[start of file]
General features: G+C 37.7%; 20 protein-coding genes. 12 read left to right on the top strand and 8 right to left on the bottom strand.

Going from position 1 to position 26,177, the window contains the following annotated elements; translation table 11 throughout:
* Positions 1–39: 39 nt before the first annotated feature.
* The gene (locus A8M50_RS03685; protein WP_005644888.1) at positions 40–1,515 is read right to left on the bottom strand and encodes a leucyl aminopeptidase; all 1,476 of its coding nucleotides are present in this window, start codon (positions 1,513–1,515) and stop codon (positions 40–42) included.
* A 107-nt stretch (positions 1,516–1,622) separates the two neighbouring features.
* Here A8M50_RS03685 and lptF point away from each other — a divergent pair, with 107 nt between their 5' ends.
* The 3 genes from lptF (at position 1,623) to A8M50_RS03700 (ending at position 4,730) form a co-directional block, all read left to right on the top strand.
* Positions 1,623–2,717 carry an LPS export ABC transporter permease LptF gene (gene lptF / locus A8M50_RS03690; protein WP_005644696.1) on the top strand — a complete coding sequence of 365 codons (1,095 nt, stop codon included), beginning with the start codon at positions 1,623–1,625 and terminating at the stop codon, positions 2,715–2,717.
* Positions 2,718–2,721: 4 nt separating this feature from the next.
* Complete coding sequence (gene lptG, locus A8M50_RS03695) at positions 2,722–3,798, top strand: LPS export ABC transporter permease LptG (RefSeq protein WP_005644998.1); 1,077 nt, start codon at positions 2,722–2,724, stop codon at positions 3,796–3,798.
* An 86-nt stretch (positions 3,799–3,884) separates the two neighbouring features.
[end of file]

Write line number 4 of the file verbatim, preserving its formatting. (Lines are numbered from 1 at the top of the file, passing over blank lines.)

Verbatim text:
* The gene (locus A8M50_RS03685; protein WP_005644888.1) at positions 40–1,515 is read right to left on the bottom strand and encodes a leucyl aminopeptidase; all 1,476 of its coding nucleotides are present in this window, start codon (positions 1,513–1,515) and stop codon (positions 40–42) included.